Cumberland residents had the opportunity to hear from their mayoral and council candidates Thursday evening at the Cumberland Cultural Centre.
Both mayoral candidates – incumbent Leslie Baird and Eduardo Uranga – were present to share their views and ideas, as well as the seven council candidates. All four current councillors are vying for another four year term, including Jesse Ketler, Roger Kishi, Gwyn Sproule and Sean Sullivan. Newcomers to the council race are Vickey Brown, Eric Krejci and Ian McLean.
Those in attendance had the opportunity to submit their name to ask a question in one of the five categories: infrastructure and zoning, economic development, environment, social, and recreation and culture. Names were chosen at random.
Q – In light of the expenditures for the much-needed water upgrades for treatment, and the resulting property tax increase needed to pay for it, are there other places and departments where they can reduce spending to thus either stabilize or reduce future tax increases?
Sullivan, Kishi, Ketler and McLean all agreed that there are no areas they would cut funding as a lot of careful consideration goes into the allocation of resources. Brown added she would like to see a review of planning fees and services to see where grant money could be used to decrease the need for taxes in certain areas.
Sproule does not see it as a need for cutting funding, but rather as a need for more commercial industry.
“The big problem with our infrastructure and paying for it is approximately 80 per cent of our tax base comes from residential properties and very little from industrial and commercial because these areas are still very small,” she said. “We really need to diversify the tax base by finding ways to develop the light industrial lands… to provide well paying jobs and ease the tax burden on residents.”
Krejci suggested there are possibilities of sharing “big ticket items” with neighbouring municipalities, such as street sweepers and specialty equipment.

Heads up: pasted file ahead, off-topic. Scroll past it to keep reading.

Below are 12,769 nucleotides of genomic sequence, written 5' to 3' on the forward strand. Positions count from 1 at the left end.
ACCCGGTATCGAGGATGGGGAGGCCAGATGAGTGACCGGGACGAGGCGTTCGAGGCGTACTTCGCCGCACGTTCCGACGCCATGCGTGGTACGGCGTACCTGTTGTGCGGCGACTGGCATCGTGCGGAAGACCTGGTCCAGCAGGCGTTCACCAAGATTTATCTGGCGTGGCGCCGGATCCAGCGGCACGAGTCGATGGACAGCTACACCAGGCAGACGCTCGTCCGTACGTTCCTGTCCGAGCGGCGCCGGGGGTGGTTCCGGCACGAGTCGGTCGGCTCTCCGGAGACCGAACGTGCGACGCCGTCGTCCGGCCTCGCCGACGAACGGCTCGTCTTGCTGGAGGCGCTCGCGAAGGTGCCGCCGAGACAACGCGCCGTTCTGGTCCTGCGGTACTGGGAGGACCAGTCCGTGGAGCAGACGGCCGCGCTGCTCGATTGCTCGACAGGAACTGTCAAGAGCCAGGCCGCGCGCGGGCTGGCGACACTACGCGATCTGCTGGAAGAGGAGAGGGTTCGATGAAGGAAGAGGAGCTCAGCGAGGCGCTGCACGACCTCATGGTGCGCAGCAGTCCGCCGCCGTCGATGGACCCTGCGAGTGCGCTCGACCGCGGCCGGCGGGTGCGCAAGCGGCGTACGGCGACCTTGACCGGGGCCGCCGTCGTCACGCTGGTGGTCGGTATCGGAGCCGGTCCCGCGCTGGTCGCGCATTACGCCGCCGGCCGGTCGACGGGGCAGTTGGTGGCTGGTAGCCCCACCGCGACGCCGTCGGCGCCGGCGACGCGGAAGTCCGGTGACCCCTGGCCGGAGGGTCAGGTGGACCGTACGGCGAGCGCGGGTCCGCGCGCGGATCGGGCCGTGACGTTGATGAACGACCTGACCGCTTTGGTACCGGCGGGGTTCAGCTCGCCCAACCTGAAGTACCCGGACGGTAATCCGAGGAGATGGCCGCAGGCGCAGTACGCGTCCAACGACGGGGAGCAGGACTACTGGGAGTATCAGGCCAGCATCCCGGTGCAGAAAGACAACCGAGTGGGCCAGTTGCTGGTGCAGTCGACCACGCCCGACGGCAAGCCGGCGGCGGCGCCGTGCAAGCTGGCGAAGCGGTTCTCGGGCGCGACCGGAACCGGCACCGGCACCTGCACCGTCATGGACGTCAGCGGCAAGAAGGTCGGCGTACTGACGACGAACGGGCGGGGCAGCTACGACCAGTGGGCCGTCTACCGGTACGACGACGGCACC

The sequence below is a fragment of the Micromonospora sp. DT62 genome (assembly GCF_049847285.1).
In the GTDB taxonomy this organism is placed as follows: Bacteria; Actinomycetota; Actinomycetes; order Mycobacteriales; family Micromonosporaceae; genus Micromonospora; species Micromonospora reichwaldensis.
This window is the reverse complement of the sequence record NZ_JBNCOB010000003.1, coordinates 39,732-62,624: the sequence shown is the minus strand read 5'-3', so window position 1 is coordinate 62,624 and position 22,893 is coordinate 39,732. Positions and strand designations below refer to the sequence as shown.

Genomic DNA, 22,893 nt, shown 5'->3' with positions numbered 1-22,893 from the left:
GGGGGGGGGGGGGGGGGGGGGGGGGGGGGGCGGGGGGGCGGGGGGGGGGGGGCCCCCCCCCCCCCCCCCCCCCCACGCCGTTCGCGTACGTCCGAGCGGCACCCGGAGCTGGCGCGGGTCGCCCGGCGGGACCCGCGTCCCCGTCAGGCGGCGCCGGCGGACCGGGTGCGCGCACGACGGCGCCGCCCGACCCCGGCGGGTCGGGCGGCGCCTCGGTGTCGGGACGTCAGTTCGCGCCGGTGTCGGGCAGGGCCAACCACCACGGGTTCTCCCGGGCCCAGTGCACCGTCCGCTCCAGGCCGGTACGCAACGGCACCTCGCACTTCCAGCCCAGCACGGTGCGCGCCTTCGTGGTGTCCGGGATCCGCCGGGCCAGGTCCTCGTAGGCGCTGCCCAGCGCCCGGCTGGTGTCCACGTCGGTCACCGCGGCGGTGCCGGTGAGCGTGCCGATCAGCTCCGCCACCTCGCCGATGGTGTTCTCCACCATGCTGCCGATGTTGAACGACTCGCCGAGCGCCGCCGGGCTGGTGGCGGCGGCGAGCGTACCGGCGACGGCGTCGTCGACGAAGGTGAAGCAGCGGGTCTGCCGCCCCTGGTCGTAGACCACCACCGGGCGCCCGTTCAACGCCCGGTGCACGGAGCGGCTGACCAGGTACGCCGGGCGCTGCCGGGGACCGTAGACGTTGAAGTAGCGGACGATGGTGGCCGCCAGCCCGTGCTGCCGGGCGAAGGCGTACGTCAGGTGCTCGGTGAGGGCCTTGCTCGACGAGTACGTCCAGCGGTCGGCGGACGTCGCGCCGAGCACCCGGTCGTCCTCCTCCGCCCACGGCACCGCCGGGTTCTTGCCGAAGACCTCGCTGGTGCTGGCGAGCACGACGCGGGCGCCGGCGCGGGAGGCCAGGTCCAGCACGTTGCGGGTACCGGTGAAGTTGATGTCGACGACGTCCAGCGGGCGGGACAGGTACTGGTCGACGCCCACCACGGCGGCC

Baird emphasizes that the budgeting process is considered carefully but adds she would support reducing developer subsidies.
“At this point we are actually subsidizing developers in this community and they need to bear their share, and in that process, we will have enough money to pay wages of the planners that are working for the Village.”
Uranga was the only candidate to suggest spending in the Village is too high and there are lots of areas to improve, such as reducing the amount of money spent on paying Village employee wages.
“After looking at the financial statements from last year, the taxes that we collect are barely enough to cover the payroll. That’s an item that needs to be truly scrutinized… It’s impossible to think that we can hardly afford anything else besides the people who work at the municipality,” he said.
Q – Where do you stand on the fire hall issue – should it be done sooner or later?
While every candidate agreed on the need for a new fire hall, there were some differences in opinions on how soon is should be completed.
Krejci said the building should have been completed “yesterday” and adds Cumberland’s firefighters need and deserve better.
For Kishi, building a new fire hall is a health and safety issue and is a top priority. He said without an adequate fire hall, Village insurance rates could go up, which he does not want to see happen.
McLean said he believes this is an issue that should be brought forward to the community, as they will be footing the bill.
Sproule, Baird and Brown agreed that the issue with a new fire hall is finding the money; Brown suggested looking into options to build the fire hall in stages. Baird added that she has spoken to Premier John Horgan about potential provincial funding for the fire hall and hopes he will continue the discussion.
Uranga said he is not in favour of increasing the Village’s debt for the fire hall and they need to create a design that will make it more affordable.
Ketler and Sullivan both spoke about the possibility of creating a fire hall design that could have multiple uses. Ketler said they need to spend more time considering the design to reduce the financial burden of the project on the Village.
“I was not in favour of moving forward with the final design of the fire hall because I really feel we haven’t explored all the avenues and looked at all the partnerships that we could have, including BC Ambulance and possibly multi-use,” she said.
Q – Will you be supporting the ban of single-use plastic bags for both Cumberland and the Comox Valley?
All candidates but one immediately said yes to the question.
Uranga is in support of more environmentally friendly options, but will not support a ban until there is a suitable replacement.
“I’m not in favour of banning single-use shopping bags without a replacement. It’s just not practical. I will offer an alternative with bio-bags (a biodegradable shopping bag),” he said.